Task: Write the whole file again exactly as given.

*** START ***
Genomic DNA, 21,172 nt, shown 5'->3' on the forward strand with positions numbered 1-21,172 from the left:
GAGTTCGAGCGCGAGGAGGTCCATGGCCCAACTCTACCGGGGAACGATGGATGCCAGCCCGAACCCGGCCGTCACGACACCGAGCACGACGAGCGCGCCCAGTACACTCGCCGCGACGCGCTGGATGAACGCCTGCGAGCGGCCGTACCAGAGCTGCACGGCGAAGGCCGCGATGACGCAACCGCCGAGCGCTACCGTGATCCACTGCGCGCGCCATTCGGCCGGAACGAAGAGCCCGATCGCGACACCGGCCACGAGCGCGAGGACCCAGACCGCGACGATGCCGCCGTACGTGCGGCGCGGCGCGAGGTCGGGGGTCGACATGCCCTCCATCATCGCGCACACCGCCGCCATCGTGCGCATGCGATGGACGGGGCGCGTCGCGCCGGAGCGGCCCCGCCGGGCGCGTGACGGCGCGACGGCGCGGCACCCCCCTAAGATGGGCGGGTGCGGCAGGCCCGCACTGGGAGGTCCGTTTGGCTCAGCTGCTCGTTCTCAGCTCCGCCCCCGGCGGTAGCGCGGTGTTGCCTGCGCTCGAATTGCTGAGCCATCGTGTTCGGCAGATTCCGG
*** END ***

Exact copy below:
Genomic DNA, 21,172 nt, shown 5'->3' on the forward strand with positions numbered 1-21,172 from the left:
GAGTTCGAGCGCGAGGAGGTCCATGGCCCAACTCTACCGGGGAACGATGGATGCCAGCCCGAACCCGGCCGTCACGACACCGAGCACGACGAGCGCGCCCAGTACACTCGCCGCGACGCGCTGGATGAACGCCTGCGAGCGGCCGTACCAGAGCTGCACGGCGAAGGCCGCGATGACGCAACCGCCGAGCGCTACCGTGATCCACTGCGCGCGCCATTCGGCCGGAACGAAGAGCCCGATCGCGACACCGGCCACGAGCGCGAGGACCCAGACCGCGACGATGCCGCCGTACGTGCGGCGCGGCGCGAGGTCGGGGGTCGACATGCCCTCCATCATCGCGCACACCGCCGCCATCGTGCGCATGCGATGGACGGGGCGCGTCGCGCCGGAGCGGCCCCGCCGGGCGCGTGACGGCGCGACGGCGCGGCACCCCCCTAAGATGGGCGGGTGCGGCAGGCCCGCACTGGGAGGTCCGTTTGGCTCAGCTGCTCGTTCTCAGCTCCGCCCCCGGCGGTAGCGCGGTGTTGCCTGCGCTCGAATTGCTGAGCCATCGTGTTCGGCAGATTCCGG